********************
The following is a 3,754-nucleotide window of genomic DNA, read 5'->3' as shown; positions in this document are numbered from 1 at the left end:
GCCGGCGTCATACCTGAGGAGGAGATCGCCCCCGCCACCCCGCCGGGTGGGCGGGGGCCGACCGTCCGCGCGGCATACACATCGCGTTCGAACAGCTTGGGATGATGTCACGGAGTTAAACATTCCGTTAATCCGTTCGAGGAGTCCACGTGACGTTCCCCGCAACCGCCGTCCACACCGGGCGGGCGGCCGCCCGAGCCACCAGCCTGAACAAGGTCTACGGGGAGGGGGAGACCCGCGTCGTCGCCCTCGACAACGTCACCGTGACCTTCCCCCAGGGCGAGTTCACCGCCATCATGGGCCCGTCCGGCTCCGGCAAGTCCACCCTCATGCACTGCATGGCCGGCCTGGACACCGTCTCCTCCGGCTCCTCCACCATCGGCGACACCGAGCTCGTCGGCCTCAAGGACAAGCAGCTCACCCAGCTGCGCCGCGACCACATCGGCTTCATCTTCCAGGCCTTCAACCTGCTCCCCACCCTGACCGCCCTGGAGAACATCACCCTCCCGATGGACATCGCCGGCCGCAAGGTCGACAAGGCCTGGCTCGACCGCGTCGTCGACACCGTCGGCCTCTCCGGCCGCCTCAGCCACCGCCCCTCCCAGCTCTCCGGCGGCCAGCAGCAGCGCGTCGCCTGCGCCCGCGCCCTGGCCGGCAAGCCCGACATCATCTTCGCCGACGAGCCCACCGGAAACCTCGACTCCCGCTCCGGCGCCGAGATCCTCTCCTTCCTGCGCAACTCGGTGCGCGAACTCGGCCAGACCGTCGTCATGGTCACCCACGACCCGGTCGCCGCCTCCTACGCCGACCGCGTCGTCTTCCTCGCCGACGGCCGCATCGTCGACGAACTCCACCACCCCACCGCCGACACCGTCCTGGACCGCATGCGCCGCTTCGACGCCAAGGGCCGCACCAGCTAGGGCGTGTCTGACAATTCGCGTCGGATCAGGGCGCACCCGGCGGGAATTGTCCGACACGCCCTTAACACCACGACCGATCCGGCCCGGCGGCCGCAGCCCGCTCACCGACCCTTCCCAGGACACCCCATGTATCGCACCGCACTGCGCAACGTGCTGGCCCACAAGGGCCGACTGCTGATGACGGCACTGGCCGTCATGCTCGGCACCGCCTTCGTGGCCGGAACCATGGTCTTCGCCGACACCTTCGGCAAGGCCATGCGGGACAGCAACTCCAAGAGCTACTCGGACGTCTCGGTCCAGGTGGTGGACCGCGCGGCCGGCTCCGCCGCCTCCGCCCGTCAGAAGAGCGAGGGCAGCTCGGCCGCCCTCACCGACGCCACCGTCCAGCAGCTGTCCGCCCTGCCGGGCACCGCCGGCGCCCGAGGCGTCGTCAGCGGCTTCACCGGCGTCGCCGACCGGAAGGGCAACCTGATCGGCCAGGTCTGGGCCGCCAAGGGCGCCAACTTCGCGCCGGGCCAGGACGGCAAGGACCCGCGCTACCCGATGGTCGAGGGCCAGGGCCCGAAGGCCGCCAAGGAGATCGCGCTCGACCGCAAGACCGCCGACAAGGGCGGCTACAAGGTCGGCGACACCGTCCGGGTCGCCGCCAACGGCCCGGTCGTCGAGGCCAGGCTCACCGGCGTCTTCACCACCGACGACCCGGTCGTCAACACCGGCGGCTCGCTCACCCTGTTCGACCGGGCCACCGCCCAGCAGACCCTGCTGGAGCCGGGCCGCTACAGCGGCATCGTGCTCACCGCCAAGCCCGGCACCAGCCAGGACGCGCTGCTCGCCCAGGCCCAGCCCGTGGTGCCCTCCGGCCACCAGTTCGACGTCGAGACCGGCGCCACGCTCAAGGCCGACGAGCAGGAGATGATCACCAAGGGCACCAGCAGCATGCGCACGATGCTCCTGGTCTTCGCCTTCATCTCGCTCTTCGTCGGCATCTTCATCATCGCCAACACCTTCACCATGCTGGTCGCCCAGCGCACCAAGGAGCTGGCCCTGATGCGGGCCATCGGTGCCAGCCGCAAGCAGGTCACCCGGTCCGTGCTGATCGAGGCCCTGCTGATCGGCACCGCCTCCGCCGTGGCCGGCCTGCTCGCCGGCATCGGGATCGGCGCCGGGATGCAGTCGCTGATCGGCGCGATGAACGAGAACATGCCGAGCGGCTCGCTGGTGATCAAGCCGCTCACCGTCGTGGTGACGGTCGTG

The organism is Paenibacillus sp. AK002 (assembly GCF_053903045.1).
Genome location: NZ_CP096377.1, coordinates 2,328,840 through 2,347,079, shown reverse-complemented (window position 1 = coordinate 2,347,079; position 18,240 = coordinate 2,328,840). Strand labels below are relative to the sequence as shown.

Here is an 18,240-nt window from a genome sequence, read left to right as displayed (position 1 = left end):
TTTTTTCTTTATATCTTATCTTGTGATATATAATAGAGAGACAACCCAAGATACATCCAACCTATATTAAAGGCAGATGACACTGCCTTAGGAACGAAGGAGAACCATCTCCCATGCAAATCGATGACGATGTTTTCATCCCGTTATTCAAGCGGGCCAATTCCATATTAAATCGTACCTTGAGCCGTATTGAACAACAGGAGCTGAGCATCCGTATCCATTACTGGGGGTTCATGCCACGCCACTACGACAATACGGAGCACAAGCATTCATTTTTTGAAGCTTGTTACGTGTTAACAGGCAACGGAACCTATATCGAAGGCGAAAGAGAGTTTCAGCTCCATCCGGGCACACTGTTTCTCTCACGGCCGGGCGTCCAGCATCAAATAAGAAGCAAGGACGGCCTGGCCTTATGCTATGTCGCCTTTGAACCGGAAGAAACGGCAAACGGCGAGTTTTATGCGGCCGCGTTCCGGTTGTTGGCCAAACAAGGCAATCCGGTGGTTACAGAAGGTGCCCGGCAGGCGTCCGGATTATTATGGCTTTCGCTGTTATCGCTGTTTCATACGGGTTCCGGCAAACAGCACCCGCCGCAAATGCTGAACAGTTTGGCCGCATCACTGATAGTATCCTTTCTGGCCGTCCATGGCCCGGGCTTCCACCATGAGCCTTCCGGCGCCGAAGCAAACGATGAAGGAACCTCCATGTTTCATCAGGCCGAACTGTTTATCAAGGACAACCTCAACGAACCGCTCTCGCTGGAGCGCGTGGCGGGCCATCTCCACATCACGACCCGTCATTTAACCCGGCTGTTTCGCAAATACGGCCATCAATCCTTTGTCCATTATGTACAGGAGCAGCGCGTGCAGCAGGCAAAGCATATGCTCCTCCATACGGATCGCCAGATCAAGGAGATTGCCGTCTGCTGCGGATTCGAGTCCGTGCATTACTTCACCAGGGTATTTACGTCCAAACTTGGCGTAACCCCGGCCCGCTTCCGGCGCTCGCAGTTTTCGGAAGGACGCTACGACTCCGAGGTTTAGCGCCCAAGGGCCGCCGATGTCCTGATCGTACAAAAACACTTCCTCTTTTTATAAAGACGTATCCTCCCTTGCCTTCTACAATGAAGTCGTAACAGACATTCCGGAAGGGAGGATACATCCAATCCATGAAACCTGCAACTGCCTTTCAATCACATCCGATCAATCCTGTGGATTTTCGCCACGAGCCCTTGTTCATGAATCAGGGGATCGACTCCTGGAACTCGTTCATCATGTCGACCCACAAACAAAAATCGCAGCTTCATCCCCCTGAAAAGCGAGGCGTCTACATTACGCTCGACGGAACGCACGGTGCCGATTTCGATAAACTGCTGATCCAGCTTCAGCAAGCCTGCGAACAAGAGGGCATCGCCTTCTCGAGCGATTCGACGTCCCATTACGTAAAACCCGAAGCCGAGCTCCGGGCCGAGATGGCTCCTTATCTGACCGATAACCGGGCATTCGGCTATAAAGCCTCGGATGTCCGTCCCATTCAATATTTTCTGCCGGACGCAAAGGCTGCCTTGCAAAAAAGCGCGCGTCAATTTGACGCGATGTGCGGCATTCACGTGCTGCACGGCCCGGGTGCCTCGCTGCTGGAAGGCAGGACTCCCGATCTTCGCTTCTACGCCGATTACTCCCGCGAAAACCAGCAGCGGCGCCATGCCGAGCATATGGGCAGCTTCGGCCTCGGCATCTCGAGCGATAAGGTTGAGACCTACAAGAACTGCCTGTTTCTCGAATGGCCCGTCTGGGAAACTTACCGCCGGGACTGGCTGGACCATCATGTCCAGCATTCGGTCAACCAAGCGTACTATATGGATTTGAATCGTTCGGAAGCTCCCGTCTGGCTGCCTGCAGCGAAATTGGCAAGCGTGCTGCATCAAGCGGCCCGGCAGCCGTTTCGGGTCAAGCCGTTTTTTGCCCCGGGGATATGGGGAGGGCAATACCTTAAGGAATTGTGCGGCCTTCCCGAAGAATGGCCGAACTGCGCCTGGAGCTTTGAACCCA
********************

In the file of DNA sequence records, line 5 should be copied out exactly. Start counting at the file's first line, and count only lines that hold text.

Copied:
Here is an 18,240-nt window from a genome sequence, read left to right as displayed (position 1 = left end):